Her enforcer is Khashoggi played by Rhydian Roberts. It was a shock when the Birmingham City University music graduate did not win X-factor (that man Cowell gets in everything) as he certainly had the best voice and presentation the show has managed so far. His voice still stands out but here he is just one superb voice among so many in what is an assured performance.

Like, yeh, man. Classical actor Ian Reddington lets his hair down as the aging hippy Pop, the man they couldn't brainwash

Meanwhile up against the forces of big business are the Bohemians, the rag bag of rebels waiting for a leader to take them along the road to freedom and the promised land of rock and roll.

They are led by Britney (Leon Lopez) and Meat (Jenny Douglas) who give fine performances as the rebel rockers . . .  who do have the slight drawback of not actually knowing what rock and roll actually is or what it sounds like - rebels without a chord so to speak.

Douglas can really belt out a song and in my book anyone dressed in a basque, suspenders and ripped fishnets can do no wrong - or was that Rocky Horror . . . 

We all know that Galileo, or Gazza as Scary Mush calls him, will eventually save the world after being led to the resting place of the of the soul of rock and roll by ageing hippy Pop.

Pop is a bit like a long haired Harold Steptoe with a performance full of humour, and some topical humour at that,  from Ian Reddington.

As I said the plot is tissue paper thin although it does have some nice one liners and double entendres to give laughs between the songs - all 25 of them - and enough of a story line to keep your interest. It also succeeds in giving you an uneasy feeling about the way the commercial pop music industry is heading.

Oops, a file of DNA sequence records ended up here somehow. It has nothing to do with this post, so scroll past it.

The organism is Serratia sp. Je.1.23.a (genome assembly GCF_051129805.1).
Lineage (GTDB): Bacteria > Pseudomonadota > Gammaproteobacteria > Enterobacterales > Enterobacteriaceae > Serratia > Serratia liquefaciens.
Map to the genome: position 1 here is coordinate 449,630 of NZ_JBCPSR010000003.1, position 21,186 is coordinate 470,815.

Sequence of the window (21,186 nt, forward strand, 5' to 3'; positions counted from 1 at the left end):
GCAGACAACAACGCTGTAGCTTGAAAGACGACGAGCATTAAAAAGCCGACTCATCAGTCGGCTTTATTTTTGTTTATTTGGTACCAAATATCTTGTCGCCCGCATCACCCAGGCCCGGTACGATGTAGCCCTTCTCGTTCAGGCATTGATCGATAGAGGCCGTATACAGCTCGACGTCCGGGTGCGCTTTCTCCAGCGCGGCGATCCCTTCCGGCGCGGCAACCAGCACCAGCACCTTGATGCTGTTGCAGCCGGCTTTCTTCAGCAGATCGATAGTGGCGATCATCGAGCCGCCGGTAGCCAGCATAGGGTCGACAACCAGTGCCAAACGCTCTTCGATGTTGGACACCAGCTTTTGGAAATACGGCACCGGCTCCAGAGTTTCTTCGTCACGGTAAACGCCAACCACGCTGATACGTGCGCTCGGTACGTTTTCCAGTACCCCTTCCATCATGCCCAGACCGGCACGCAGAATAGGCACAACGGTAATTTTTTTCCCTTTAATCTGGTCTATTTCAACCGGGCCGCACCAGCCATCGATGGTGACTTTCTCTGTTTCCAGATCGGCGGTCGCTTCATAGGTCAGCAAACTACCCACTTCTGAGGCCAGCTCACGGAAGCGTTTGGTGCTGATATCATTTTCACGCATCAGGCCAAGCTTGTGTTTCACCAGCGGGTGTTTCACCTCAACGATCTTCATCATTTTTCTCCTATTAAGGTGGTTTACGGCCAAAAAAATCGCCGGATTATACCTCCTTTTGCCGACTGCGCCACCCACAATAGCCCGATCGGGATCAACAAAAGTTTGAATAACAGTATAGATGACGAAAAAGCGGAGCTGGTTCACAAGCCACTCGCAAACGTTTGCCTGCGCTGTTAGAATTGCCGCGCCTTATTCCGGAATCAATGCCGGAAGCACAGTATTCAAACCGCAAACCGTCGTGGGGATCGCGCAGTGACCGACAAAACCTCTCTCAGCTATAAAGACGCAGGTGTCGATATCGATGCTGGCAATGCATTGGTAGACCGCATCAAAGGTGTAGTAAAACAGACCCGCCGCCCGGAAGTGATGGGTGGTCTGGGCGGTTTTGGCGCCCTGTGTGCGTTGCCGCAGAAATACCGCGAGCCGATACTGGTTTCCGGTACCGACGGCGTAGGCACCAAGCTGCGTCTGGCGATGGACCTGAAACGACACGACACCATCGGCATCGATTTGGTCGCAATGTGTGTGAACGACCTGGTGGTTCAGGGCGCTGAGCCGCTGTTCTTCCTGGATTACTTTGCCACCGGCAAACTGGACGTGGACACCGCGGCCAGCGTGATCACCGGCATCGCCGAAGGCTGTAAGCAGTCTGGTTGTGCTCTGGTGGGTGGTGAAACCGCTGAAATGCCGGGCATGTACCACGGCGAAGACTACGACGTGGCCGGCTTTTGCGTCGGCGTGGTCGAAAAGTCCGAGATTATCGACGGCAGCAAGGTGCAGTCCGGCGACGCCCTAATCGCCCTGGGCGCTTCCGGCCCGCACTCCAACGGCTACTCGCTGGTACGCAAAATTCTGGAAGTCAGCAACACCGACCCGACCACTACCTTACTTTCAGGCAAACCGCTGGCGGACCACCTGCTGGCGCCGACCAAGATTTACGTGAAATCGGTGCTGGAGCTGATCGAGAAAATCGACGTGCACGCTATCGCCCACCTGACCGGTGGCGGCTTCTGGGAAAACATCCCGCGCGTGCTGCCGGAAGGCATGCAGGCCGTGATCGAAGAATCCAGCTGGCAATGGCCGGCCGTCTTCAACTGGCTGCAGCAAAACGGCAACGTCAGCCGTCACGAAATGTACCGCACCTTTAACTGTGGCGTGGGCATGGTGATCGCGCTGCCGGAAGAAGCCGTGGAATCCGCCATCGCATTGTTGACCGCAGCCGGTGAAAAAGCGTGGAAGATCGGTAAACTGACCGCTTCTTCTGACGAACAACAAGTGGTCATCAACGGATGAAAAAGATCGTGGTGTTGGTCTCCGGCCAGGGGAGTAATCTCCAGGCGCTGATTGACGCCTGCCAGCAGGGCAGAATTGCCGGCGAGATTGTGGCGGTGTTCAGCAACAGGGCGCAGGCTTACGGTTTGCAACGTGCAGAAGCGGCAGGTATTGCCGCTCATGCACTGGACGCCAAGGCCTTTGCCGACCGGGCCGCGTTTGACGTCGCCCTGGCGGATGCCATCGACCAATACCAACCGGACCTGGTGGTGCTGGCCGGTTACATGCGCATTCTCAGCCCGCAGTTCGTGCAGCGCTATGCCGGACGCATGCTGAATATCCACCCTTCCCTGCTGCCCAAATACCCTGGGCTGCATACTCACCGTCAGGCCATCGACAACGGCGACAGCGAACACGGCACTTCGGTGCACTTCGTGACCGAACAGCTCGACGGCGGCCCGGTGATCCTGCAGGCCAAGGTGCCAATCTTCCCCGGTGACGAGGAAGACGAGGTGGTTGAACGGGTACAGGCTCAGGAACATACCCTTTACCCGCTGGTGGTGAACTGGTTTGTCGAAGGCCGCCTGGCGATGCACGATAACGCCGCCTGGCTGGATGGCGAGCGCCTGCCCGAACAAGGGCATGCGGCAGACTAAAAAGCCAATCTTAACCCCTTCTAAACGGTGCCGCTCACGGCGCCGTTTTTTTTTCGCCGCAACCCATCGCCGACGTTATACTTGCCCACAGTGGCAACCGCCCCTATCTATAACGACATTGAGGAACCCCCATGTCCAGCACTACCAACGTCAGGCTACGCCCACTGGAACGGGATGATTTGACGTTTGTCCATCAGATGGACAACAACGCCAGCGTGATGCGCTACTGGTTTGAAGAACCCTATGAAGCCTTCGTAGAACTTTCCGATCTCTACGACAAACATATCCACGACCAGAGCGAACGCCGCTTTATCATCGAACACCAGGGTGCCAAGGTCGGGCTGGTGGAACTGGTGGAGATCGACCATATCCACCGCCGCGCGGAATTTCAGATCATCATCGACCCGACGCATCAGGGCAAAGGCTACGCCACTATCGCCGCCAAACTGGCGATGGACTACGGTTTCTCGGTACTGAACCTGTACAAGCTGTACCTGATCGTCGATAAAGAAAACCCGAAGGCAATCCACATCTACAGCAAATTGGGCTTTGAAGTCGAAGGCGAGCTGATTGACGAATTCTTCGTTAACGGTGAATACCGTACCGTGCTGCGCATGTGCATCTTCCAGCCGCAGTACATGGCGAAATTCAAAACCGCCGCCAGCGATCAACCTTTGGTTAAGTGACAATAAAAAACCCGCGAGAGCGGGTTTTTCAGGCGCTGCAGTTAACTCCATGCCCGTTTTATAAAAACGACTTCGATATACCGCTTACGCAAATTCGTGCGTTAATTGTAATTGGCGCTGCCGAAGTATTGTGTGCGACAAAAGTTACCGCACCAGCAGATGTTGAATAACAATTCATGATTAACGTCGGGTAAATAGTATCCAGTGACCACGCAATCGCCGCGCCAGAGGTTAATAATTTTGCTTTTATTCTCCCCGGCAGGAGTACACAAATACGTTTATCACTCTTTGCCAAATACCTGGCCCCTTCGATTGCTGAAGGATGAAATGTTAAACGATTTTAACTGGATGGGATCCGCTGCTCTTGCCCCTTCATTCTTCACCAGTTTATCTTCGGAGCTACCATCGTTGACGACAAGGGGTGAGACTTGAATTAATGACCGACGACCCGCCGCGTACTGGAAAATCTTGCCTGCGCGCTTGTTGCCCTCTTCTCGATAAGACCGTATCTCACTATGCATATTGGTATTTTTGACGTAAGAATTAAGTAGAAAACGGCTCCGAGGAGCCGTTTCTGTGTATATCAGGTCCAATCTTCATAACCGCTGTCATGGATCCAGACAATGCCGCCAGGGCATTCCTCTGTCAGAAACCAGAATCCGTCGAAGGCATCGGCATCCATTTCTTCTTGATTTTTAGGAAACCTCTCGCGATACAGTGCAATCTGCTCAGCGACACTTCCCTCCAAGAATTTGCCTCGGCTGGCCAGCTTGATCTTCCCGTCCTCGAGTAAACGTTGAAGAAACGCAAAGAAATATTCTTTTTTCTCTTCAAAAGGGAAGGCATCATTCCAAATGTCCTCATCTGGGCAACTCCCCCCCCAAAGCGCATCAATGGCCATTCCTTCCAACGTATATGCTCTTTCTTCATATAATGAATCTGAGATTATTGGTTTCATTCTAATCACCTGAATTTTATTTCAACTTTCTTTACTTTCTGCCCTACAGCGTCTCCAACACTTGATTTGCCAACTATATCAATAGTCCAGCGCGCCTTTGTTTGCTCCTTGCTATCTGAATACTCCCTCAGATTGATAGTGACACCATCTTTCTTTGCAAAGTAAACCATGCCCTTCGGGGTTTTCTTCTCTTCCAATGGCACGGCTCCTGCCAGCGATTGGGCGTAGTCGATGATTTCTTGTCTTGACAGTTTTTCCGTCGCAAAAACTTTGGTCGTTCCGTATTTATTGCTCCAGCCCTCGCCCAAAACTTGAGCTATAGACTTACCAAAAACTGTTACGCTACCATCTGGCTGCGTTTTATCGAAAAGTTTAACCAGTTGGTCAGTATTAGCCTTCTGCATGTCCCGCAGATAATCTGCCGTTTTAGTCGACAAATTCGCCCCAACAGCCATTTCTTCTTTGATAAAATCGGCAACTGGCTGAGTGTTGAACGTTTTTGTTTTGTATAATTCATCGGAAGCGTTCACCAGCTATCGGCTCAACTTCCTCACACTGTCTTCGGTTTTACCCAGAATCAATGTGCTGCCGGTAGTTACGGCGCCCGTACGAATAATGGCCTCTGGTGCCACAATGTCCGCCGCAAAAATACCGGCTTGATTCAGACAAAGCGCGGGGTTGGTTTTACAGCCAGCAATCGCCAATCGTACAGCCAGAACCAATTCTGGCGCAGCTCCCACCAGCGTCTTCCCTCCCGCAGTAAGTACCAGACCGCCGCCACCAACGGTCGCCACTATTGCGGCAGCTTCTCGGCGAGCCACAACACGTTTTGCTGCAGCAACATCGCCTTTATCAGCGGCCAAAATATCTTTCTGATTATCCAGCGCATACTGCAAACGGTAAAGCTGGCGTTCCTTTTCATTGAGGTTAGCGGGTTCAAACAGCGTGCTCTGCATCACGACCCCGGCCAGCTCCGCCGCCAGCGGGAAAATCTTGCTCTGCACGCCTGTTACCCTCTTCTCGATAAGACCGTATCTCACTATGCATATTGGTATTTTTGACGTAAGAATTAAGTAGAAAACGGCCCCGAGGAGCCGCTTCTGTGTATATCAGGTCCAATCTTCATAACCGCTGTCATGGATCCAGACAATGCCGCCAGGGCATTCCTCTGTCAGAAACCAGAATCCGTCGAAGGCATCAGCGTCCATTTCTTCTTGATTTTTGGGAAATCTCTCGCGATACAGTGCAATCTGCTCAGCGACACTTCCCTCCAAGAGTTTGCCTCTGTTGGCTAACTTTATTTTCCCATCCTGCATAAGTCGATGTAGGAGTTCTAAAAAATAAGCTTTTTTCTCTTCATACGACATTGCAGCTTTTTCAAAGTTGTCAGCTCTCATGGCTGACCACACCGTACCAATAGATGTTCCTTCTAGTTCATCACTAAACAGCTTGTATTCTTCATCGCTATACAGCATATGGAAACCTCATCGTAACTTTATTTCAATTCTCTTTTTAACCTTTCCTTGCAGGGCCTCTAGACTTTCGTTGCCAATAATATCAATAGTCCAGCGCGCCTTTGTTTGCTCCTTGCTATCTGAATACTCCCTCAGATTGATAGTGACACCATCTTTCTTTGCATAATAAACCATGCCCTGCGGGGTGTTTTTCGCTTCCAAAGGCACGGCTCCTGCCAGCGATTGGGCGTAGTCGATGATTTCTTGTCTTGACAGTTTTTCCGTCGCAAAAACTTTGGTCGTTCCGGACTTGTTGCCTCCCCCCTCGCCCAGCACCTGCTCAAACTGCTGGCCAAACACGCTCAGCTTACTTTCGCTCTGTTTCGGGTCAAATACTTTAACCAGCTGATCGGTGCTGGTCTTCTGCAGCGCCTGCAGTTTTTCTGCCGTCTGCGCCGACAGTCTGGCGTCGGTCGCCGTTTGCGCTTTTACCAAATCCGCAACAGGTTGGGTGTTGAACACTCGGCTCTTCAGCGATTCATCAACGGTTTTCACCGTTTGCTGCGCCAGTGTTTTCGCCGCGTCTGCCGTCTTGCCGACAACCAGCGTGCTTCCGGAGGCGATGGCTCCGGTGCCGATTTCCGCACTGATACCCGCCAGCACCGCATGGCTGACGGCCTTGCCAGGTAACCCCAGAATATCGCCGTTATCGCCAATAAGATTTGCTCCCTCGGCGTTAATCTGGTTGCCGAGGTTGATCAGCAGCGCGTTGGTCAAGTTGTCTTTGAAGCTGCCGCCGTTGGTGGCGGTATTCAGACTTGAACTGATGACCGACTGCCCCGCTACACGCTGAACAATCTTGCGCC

The show might be an apocalyptic warning about the growing power and influence of computers, particularly in music, but that did not stop the designers (Mark Fisher, production, Willie Williams, lighting, Bobby Aitken, sound) using every gigabyte they could find to produce not only some fabulous sets with giant video screens, lasers and a goodly collection from the stadium rock show effects handbook but they also produced  sound loud enough to rattle fillings  - after all this is a rock show. To their, and the Hippodrome's credit though the sound was always clean with no distortion or fuzziness.

Tim Goodchild’s costumes, uniforms for the cloned, Mad Max for the rebels, added to the sets and choreography by Arlene Phillips (she of the too old  . . . for a show presented by Sir Bruce Forsyth) is fast, slick, modern and lively.

The result is a thoroughly entertaining, foot tapping, thigh-slapping, clap-clapping, sing along, wave your arms in the air, standing ovation evening. And with Brian May, or Dr May as he now is,  on guitar as well - what more could you ask for?. To 13-08-11.

Roger Clarke

NOTE: Brian May is not a regular in the show and his appearances are rare so don’t expect him, just enjoy his and Queen’s music. You won’t be disappointed.